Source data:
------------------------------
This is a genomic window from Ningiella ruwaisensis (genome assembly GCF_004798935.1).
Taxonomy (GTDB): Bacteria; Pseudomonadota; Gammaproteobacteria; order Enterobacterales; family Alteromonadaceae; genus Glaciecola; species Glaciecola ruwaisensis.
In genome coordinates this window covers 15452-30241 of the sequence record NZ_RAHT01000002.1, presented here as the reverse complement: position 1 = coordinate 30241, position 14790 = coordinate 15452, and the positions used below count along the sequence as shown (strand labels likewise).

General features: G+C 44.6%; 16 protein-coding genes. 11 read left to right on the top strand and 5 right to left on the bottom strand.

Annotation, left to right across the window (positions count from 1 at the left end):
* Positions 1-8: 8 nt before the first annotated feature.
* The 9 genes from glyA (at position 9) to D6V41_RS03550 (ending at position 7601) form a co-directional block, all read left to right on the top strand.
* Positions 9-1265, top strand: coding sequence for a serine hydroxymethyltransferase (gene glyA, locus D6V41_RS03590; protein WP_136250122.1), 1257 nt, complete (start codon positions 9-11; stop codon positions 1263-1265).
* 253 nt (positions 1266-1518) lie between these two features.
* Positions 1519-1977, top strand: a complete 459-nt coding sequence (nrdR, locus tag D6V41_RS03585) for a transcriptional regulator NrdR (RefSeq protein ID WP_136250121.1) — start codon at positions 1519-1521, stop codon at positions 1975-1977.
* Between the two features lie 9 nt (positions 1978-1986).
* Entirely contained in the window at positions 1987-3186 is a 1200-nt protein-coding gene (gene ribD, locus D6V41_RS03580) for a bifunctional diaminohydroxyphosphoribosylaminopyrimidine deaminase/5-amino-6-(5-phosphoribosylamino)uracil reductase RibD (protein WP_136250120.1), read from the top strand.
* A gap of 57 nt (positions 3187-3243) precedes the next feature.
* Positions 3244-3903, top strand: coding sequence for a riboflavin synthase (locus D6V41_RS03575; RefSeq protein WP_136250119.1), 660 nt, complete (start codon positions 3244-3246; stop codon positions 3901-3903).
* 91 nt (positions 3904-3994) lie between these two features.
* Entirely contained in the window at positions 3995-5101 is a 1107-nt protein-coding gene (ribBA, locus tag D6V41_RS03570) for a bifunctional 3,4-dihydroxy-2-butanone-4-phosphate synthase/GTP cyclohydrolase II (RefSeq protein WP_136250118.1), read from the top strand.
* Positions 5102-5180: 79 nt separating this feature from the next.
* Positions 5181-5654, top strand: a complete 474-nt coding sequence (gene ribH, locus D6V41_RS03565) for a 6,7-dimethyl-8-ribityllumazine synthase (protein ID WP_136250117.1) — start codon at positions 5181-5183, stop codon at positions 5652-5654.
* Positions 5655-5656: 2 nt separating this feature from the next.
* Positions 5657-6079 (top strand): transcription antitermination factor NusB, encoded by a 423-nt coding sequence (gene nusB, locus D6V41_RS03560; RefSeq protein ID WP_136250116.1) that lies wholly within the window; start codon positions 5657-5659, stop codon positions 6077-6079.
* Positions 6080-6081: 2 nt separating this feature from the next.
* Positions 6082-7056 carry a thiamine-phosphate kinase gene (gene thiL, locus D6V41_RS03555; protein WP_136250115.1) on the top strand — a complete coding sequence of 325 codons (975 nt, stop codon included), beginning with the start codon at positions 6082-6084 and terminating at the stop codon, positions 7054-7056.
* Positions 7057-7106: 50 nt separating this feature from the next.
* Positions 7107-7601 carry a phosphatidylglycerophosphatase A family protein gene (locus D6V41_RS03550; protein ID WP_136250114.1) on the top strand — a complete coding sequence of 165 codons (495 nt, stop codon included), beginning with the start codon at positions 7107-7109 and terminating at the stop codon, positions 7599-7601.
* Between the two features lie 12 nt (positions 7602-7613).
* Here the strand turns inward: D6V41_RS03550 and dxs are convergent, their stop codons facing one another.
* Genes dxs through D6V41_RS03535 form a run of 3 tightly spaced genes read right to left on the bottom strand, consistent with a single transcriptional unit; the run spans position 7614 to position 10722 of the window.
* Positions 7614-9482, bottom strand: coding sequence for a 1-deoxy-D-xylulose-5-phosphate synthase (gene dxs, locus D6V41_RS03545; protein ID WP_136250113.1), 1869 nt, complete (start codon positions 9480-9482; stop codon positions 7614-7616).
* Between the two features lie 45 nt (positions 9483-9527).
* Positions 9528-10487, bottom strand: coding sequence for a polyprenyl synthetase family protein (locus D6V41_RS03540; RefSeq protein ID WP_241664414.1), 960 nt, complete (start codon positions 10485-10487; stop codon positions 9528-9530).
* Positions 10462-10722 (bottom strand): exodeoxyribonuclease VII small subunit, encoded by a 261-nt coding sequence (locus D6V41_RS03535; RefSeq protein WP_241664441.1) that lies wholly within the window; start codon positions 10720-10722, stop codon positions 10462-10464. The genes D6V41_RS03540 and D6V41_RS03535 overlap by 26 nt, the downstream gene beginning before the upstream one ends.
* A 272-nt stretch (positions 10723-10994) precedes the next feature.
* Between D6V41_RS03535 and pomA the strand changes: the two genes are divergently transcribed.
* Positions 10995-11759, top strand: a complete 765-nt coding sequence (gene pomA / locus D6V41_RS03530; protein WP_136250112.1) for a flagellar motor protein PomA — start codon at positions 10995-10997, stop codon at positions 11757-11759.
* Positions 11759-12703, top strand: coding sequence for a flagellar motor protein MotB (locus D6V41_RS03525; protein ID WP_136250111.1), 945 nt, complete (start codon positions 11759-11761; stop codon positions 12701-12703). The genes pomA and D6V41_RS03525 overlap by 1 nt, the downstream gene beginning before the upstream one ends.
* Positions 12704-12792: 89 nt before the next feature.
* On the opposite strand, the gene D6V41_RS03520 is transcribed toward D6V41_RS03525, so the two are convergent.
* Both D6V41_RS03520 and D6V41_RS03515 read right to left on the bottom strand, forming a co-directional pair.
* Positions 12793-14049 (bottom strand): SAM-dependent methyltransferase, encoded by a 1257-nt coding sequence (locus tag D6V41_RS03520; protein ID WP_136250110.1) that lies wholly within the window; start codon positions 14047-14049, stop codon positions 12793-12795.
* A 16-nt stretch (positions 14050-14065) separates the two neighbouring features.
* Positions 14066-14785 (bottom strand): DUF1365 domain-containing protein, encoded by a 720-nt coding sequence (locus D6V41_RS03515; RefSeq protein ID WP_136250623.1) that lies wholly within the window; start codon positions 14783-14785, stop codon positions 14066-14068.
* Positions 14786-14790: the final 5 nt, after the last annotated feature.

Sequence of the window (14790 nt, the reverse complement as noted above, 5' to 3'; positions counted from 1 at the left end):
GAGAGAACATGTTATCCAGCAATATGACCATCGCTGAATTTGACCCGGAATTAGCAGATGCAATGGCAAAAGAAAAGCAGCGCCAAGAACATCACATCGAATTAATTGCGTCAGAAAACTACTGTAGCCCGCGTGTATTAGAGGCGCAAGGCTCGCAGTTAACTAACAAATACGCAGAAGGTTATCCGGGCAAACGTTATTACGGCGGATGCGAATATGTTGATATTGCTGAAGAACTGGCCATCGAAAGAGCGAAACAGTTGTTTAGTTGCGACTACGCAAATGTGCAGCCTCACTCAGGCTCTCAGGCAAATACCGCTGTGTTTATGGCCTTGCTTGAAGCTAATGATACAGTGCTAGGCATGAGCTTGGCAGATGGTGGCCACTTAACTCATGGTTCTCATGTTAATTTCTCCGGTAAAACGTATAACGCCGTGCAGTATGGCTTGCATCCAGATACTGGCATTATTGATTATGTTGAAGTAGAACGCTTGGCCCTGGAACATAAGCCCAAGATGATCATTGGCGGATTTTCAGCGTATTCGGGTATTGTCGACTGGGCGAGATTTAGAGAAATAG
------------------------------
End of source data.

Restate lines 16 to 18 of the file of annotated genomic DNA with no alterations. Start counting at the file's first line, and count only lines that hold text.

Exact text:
* Entirely contained in the window at positions 3995-5101 is a 1107-nt protein-coding gene (ribBA, locus tag D6V41_RS03570) for a bifunctional 3,4-dihydroxy-2-butanone-4-phosphate synthase/GTP cyclohydrolase II (RefSeq protein WP_136250118.1), read from the top strand.
* Positions 5102-5180: 79 nt separating this feature from the next.
* Positions 5181-5654, top strand: a complete 474-nt coding sequence (gene ribH, locus D6V41_RS03565) for a 6,7-dimethyl-8-ribityllumazine synthase (protein ID WP_136250117.1) — start codon at positions 5181-5183, stop codon at positions 5652-5654.